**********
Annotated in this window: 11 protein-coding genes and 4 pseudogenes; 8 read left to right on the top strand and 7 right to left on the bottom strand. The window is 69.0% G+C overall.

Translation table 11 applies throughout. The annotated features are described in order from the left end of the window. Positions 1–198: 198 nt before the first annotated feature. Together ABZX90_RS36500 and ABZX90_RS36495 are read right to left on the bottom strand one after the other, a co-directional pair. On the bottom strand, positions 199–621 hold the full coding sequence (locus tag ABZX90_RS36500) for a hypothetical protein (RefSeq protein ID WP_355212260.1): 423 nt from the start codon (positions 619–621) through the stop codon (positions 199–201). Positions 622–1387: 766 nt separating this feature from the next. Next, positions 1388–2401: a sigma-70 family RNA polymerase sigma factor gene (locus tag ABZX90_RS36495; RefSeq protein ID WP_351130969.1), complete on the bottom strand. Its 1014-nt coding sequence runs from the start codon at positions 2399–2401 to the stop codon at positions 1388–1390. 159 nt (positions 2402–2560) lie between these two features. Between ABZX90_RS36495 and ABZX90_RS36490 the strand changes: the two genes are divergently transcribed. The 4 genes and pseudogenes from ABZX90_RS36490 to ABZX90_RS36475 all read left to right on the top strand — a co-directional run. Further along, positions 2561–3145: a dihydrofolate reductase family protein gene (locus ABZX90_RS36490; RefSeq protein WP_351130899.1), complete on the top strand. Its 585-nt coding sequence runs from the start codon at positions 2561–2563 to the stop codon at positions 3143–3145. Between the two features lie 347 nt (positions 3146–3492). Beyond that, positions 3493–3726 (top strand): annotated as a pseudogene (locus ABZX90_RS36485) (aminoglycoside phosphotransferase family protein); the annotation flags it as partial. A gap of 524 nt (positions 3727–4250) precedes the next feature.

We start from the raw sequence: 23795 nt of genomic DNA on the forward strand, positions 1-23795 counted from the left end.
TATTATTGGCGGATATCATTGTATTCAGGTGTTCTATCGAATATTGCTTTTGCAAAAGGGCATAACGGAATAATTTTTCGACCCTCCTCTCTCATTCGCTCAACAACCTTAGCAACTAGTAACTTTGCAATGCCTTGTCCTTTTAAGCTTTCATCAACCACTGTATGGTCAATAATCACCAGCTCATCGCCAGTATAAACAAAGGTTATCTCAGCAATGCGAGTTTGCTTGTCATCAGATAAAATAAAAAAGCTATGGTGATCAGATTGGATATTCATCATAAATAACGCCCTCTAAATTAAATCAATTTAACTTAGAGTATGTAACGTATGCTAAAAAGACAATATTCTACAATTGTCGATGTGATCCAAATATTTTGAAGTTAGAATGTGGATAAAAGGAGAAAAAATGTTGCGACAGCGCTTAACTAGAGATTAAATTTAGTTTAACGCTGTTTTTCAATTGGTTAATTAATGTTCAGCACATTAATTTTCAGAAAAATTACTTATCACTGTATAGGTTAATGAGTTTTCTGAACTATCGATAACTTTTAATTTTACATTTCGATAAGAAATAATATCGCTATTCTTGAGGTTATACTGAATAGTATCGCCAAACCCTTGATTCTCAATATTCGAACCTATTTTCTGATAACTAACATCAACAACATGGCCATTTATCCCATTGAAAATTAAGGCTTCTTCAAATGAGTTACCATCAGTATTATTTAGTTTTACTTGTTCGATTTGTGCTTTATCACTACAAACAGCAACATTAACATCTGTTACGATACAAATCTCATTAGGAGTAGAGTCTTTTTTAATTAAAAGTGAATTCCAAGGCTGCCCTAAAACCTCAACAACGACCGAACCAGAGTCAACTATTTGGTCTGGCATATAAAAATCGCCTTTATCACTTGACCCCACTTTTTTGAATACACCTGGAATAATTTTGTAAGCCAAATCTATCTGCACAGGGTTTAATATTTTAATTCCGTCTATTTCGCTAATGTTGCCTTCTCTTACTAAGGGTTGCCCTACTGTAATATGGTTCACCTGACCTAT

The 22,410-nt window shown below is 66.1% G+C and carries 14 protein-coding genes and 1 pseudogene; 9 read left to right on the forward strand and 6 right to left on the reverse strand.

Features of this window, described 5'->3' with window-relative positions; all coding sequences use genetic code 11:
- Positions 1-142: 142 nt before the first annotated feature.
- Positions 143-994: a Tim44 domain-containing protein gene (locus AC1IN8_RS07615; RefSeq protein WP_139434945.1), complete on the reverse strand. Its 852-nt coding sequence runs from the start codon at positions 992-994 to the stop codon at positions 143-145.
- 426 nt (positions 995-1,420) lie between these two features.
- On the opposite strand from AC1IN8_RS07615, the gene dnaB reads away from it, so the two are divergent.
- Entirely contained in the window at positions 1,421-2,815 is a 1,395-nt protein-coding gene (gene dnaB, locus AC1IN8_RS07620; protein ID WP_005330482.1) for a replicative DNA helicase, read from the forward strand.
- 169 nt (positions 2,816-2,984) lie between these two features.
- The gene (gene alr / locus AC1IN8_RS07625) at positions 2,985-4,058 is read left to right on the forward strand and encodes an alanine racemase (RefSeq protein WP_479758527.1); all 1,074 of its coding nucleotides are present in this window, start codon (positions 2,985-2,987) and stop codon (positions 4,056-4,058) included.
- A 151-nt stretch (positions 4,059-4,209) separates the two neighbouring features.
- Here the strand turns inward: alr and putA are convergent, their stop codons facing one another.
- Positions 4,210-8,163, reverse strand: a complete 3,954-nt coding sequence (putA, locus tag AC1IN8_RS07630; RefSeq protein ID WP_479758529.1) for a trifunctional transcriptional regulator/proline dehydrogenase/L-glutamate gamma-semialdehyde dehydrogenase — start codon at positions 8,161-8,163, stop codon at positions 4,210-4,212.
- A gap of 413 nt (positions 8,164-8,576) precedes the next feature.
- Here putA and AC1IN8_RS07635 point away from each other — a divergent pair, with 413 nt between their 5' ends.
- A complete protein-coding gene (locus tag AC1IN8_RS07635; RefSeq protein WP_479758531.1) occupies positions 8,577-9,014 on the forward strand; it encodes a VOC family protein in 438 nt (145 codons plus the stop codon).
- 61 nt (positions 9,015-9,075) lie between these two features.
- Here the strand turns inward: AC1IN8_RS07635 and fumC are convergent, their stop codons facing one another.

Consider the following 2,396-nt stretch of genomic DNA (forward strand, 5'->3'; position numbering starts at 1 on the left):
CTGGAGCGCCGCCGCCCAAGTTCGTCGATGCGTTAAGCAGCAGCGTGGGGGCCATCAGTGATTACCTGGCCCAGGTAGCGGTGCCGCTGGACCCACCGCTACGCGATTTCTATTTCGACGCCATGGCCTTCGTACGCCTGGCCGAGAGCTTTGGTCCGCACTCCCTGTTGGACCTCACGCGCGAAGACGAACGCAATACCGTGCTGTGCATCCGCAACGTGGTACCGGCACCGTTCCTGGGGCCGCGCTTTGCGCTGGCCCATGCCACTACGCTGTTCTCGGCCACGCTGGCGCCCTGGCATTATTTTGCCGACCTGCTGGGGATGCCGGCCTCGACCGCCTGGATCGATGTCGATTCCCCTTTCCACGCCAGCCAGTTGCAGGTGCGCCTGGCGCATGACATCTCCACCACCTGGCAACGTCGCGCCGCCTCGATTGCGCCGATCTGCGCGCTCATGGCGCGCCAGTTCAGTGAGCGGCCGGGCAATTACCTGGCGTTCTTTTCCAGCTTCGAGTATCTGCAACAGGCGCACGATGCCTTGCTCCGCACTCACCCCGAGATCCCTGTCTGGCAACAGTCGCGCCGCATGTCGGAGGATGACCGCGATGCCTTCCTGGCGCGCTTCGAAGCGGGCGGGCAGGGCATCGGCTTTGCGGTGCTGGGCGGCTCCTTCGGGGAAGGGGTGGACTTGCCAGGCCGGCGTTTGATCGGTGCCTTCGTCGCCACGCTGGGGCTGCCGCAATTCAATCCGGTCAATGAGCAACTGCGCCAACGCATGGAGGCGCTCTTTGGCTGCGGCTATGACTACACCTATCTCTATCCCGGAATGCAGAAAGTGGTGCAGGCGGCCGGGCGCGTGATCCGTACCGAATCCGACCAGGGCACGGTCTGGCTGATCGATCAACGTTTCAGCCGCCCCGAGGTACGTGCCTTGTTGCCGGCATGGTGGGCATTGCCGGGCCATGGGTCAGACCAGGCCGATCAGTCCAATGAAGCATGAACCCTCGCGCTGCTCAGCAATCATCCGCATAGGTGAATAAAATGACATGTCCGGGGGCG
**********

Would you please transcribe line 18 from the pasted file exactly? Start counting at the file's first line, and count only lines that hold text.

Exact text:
- Here putA and AC1IN8_RS07635 point away from each other — a divergent pair, with 413 nt between their 5' ends.